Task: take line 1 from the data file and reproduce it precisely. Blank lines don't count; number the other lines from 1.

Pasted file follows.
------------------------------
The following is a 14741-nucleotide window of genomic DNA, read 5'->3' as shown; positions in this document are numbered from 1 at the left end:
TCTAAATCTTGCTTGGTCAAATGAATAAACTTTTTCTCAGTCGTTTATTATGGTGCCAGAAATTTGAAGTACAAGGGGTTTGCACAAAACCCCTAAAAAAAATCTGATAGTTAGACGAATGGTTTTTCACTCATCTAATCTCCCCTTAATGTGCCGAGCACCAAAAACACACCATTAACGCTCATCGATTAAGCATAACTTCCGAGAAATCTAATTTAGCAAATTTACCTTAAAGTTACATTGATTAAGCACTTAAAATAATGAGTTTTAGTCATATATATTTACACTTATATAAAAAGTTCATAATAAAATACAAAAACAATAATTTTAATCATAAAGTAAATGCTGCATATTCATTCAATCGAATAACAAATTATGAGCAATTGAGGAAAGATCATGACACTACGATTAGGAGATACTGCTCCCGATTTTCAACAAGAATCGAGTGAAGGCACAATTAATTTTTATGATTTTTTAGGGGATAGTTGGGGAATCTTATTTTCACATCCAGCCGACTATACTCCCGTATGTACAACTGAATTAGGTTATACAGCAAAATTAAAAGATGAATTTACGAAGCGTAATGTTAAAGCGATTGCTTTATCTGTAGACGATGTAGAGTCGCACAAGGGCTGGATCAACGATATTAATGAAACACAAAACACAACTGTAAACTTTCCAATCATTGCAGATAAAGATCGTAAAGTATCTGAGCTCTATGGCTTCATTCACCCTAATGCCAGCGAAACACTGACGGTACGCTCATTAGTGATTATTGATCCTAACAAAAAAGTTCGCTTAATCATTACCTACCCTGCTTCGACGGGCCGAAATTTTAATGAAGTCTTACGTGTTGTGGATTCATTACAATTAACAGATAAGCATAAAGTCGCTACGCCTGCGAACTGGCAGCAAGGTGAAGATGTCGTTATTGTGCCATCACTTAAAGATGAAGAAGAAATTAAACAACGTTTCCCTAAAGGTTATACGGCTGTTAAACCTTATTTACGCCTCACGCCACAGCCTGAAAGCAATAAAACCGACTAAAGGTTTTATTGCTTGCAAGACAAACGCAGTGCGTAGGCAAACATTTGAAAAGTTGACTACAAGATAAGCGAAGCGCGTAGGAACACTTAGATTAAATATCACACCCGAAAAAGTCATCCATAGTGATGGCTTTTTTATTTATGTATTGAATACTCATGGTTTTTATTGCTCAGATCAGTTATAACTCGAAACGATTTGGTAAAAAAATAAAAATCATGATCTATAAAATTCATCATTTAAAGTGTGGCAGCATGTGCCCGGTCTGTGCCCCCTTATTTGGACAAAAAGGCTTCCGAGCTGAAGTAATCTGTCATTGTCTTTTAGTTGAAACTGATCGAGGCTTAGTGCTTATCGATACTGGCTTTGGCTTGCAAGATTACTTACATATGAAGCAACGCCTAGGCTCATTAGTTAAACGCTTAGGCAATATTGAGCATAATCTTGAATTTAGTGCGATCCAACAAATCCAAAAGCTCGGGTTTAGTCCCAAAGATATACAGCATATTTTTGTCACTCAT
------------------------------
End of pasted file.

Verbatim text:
The following is a 14741-nucleotide window of genomic DNA, read 5'->3' as shown; positions in this document are numbered from 1 at the left end: